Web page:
I don’t know how long the female version has been around, presumably first in French and now also in English (not to mention Italian Gabriella and German Gabriele).
Although angels are supposed to be genderless, the archangels Michael and Gabriel are treated in English grammar as masculine (taking ‘he’, not ‘she’ or ‘it’ as their anaphoric pronoun), and as personal names are exclusively masculine.
Nevertheless, Michael has now acquired female equivalents — Michelle and the rare Michaela, and Gabriel has likewise acquired Gabrielle. As for other archangelic names, I’ve never come across a female form of Raphael or Uriel.
Interestingly, in standard spoken French the masculine form Gabriel and the feminine form Gabrielle are homophonous, both ɡabʁiɛl; though the feminine form has a final phantom ə that can surface in singing or in regional (southern) speech.
But in English the female form is regularly stressed on the final syllable, which gets a strong vowel, and is thus distinct (usually!) from the male form, which has initial stress and a reduced vowel in the last syllable.
Compare Daniel, the prophet cast into the lions’ den. As a man’s name in English he is ˈdæniəl, and again there is now a female form ˌdæniˈel, spelt in English as Danielle, though the French form is actually Danièle (again homophonous in French with the male form, give or take a schwa).
I don’t know enough about French to know why Gabriel forms the feminine by doubling the l while Daniel does it by adding a grave accent (but compare appeler — j’appelle as against geler — je gèle). Nor do I know enough about the history of English to know why Gabriel ends up with eɪ but Daniel with æ from what was presumably the same vowel in Latin/Greek/Hebrew (for the quantity of a in these phonetic contexts, compare Abraham and germanium).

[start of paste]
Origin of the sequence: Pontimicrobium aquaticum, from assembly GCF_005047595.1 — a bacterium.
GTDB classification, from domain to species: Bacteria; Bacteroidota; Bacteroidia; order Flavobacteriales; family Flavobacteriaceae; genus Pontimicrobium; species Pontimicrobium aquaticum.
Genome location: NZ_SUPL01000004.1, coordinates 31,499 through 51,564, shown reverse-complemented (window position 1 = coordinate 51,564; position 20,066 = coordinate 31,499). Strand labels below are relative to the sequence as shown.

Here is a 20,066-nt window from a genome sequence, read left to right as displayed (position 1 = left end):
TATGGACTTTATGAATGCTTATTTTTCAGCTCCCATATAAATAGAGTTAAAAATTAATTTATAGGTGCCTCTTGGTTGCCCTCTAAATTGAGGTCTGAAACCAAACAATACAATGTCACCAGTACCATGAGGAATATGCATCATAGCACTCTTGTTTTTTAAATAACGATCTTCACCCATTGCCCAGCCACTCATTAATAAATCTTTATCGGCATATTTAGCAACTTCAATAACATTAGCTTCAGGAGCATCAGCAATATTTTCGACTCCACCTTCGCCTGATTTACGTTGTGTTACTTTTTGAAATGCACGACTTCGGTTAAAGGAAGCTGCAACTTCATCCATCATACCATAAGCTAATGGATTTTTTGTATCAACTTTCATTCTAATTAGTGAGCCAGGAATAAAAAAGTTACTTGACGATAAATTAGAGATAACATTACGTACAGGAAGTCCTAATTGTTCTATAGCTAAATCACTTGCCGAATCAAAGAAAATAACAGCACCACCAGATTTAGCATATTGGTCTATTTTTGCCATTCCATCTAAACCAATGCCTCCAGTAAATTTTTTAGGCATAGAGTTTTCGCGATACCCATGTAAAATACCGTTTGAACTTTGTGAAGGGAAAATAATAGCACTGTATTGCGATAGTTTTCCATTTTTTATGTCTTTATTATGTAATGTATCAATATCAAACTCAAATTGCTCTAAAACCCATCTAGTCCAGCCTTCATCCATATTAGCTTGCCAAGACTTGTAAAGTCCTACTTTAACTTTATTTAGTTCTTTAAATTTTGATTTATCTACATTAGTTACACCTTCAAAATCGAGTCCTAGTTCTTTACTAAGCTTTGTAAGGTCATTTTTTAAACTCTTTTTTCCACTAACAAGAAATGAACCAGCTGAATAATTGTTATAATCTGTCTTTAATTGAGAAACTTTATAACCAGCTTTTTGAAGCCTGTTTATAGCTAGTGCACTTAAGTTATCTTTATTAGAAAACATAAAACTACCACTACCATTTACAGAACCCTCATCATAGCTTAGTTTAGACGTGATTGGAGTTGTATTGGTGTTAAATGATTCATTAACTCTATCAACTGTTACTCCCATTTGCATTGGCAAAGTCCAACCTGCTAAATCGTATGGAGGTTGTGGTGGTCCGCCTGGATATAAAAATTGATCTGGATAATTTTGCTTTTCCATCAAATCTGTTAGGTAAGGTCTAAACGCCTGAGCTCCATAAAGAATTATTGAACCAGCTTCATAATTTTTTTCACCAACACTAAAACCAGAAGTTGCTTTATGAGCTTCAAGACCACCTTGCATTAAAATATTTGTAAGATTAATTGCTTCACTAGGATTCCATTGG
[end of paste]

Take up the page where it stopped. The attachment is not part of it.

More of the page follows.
I've met a Frenchwoman called 'Danielle' and another called 'Danièle', so I think both feminine forms exist.ReplyDelete
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A famous French actress is called Danielle Darrieux.Delete
> angels are supposed to be genderlessReplyDelete
In New Testament Greek grammar, both angel and Gabriel are treated as masculine:
καὶ ἀποκριθεὶς ὁ ἄγγελος εἶπεν αὐτῷ· ἐγώ εἰμι Γαβριὴλ ὁ παρεστηκὼς ἐνώπιον τοῦ θεοῦ (Luke 1:19a)
As regards the Old Testament, I don't know anything about Hebrew, but in the Septuagint he is ἀνὴρ Γαβριήλ (Daniel 9:21), which seems to be more explicitly masculine than mere grammatical gender.
There is of course a recent popular image of angels as female; I don't know where it comes from.
In Spanish, "Gabriel" is pronounced [ga\brjel], the stress falling on the second (and last) syllable. Young rascals used to stress the first syllable and say [\gabrjel], at least in the region of Spain where I was brought up.ReplyDelete
The pronunciations [gra\bjel] or, even worse, [\grabjel] are regarded as inexcusably vulgar, and the use of the expression "el Grabiel" [el\grabjel], with an added definite article, can nowadays lead to the speaker's arrest.
I don't know much about German, but Wiktionary confirms my obvious assumption that Gabriele must be ɡabʀiˈeːlə not *ɡabˈʀiːlə (and likewise that Gabriel is three syllables). I'm aware that Dutch has dieresis symbols; clearly they would be awkward in modern German, but Wikipedia claims that "historically, the umlaut mark is far younger than the diaeresis mark" – so did German once have them?ReplyDelete
fə fʊl neɪm siː prəʊfaɪl
Surely the popular perception of angels as female comes from the popular perception of artistic depictions. What to painters in the past was an absence of gender features has for some time been perceived as an absence of male features.
There's also stereotyping. Archangels are officer class and one of the carries a sword and kills things, so they're male. Ordinary angels en masse sing like boy trebles do in choirs. Individually, they protect and comfort people like nurses do.
Historically, this has developed partly because we've lost engagement with Biblical angels, and partly because we've lost grammatical gender. When I worked in Poland where they have more traditional religious sensibilities and grammatical gender, I was asked about this incomprehensible use of she for an angel.